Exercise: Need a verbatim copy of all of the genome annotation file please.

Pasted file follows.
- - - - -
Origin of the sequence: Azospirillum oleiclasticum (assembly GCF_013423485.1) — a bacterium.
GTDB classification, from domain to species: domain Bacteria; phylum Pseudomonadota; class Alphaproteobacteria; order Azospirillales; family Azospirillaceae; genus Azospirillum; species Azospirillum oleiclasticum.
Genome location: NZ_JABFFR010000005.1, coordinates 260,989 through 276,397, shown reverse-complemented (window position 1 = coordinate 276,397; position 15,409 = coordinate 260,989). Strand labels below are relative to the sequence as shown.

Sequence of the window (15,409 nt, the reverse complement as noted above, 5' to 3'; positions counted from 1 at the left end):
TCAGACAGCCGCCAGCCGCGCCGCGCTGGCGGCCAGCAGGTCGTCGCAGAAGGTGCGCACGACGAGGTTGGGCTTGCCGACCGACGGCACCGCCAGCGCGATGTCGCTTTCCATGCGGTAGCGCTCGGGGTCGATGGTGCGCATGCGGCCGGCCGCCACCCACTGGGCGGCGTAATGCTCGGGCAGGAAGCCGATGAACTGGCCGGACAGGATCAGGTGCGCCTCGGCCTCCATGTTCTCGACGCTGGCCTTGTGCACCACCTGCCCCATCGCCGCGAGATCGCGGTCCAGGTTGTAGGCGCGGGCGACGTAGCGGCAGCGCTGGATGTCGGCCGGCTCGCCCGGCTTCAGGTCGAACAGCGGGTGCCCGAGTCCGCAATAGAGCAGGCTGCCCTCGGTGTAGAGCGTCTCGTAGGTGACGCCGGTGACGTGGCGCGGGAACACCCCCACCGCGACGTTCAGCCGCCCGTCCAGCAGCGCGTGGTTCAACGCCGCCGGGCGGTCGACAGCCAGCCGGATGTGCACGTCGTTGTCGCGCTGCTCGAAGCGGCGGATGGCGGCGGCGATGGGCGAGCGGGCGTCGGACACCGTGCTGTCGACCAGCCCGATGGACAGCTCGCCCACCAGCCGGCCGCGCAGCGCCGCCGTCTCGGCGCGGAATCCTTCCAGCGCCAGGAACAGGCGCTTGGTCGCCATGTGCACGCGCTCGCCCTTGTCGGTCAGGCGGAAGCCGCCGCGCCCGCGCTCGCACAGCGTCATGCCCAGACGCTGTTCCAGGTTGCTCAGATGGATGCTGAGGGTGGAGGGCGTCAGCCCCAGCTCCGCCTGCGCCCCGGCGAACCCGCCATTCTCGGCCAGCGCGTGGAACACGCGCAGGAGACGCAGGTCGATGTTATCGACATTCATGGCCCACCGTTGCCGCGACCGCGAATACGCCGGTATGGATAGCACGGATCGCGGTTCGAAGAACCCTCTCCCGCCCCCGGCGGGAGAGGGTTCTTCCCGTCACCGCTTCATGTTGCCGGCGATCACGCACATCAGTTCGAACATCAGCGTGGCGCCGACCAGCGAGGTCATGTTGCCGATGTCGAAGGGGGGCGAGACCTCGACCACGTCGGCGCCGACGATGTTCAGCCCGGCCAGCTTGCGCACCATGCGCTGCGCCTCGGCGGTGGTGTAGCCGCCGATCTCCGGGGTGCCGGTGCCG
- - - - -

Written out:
Origin of the sequence: Azospirillum oleiclasticum (assembly GCF_013423485.1) — a bacterium.
GTDB classification, from domain to species: domain Bacteria; phylum Pseudomonadota; class Alphaproteobacteria; order Azospirillales; family Azospirillaceae; genus Azospirillum; species Azospirillum oleiclasticum.
Genome location: NZ_JABFFR010000005.1, coordinates 260,989 through 276,397, shown reverse-complemented (window position 1 = coordinate 276,397; position 15,409 = coordinate 260,989). Strand labels below are relative to the sequence as shown.

Sequence of the window (15,409 nt, the reverse complement as noted above, 5' to 3'; positions counted from 1 at the left end):
TCAGACAGCCGCCAGCCGCGCCGCGCTGGCGGCCAGCAGGTCGTCGCAGAAGGTGCGCACGACGAGGTTGGGCTTGCCGACCGACGGCACCGCCAGCGCGATGTCGCTTTCCATGCGGTAGCGCTCGGGGTCGATGGTGCGCATGCGGCCGGCCGCCACCCACTGGGCGGCGTAATGCTCGGGCAGGAAGCCGATGAACTGGCCGGACAGGATCAGGTGCGCCTCGGCCTCCATGTTCTCGACGCTGGCCTTGTGCACCACCTGCCCCATCGCCGCGAGATCGCGGTCCAGGTTGTAGGCGCGGGCGACGTAGCGGCAGCGCTGGATGTCGGCCGGCTCGCCCGGCTTCAGGTCGAACAGCGGGTGCCCGAGTCCGCAATAGAGCAGGCTGCCCTCGGTGTAGAGCGTCTCGTAGGTGACGCCGGTGACGTGGCGCGGGAACACCCCCACCGCGACGTTCAGCCGCCCGTCCAGCAGCGCGTGGTTCAACGCCGCCGGGCGGTCGACAGCCAGCCGGATGTGCACGTCGTTGTCGCGCTGCTCGAAGCGGCGGATGGCGGCGGCGATGGGCGAGCGGGCGTCGGACACCGTGCTGTCGACCAGCCCGATGGACAGCTCGCCCACCAGCCGGCCGCGCAGCGCCGCCGTCTCGGCGCGGAATCCTTCCAGCGCCAGGAACAGGCGCTTGGTCGCCATGTGCACGCGCTCGCCCTTGTCGGTCAGGCGGAAGCCGCCGCGCCCGCGCTCGCACAGCGTCATGCCCAGACGCTGTTCCAGGTTGCTCAGATGGATGCTGAGGGTGGAGGGCGTCAGCCCCAGCTCCGCCTGCGCCCCGGCGAACCCGCCATTCTCGGCCAGCGCGTGGAACACGCGCAGGAGACGCAGGTCGATGTTATCGACATTCATGGCCCACCGTTGCCGCGACCGCGAATACGCCGGTATGGATAGCACGGATCGCGGTTCGAAGAACCCTCTCCCGCCCCCGGCGGGAGAGGGTTCTTCCCGTCACCGCTTCATGTTGCCGGCGATCACGCACATCAGTTCGAACATCAGCGTGGCGCCGACCAGCGAGGTCATGTTGCCGATGTCGAAGGGGGGCGAGACCTCGACCACGTCGGCGCCGACGATGTTCAGCCCGGCCAGCTTGCGCACCATGCGCTGCGCCTCGGCGGTGGTGTAGCCGCCGATCTCCGGGGTGCCGGTGCCG